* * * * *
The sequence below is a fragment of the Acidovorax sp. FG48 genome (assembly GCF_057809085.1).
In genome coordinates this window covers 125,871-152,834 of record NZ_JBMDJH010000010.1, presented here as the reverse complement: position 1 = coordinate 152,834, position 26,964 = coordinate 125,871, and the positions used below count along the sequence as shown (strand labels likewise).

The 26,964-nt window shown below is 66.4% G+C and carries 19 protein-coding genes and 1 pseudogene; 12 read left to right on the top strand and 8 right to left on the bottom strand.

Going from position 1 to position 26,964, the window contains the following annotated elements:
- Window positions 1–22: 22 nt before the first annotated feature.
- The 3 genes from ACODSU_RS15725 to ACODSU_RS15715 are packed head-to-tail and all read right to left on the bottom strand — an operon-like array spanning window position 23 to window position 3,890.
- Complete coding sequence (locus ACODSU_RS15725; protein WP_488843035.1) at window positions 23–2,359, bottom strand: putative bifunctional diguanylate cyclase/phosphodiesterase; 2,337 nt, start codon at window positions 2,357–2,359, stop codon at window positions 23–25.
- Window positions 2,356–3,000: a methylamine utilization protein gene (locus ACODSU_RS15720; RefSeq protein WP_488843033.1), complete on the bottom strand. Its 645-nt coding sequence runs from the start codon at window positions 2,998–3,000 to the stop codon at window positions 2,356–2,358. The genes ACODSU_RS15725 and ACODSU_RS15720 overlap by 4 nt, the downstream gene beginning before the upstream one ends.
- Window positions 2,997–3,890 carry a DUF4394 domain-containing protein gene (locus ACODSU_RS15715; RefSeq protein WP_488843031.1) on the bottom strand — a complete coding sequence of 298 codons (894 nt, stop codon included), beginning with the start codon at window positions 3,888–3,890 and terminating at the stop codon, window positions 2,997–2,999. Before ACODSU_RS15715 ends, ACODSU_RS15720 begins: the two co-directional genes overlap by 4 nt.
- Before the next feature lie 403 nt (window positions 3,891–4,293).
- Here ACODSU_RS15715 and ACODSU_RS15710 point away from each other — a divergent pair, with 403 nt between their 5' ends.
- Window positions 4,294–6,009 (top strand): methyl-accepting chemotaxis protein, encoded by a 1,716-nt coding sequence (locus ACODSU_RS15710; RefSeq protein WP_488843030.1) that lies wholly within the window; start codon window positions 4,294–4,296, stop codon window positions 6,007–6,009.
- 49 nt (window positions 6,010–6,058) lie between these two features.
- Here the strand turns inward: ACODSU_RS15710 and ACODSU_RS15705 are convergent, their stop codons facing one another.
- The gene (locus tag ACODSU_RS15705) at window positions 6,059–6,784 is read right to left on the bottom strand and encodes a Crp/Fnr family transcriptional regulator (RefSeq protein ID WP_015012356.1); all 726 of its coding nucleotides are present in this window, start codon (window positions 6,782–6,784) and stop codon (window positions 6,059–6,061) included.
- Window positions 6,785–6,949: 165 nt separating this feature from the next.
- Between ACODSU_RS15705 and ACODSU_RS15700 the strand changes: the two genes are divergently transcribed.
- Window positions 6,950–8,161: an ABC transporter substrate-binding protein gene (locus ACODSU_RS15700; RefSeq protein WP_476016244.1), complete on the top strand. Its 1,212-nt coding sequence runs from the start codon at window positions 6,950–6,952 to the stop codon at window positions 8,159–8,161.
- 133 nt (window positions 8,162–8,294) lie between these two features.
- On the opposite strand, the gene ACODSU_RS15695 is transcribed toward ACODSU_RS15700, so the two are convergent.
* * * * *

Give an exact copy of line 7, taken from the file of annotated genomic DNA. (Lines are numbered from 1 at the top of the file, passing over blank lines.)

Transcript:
- Complete coding sequence (locus ACODSU_RS15725; protein WP_488843035.1) at window positions 23–2,359, bottom strand: putative bifunctional diguanylate cyclase/phosphodiesterase; 2,337 nt, start codon at window positions 2,357–2,359, stop codon at window positions 23–25.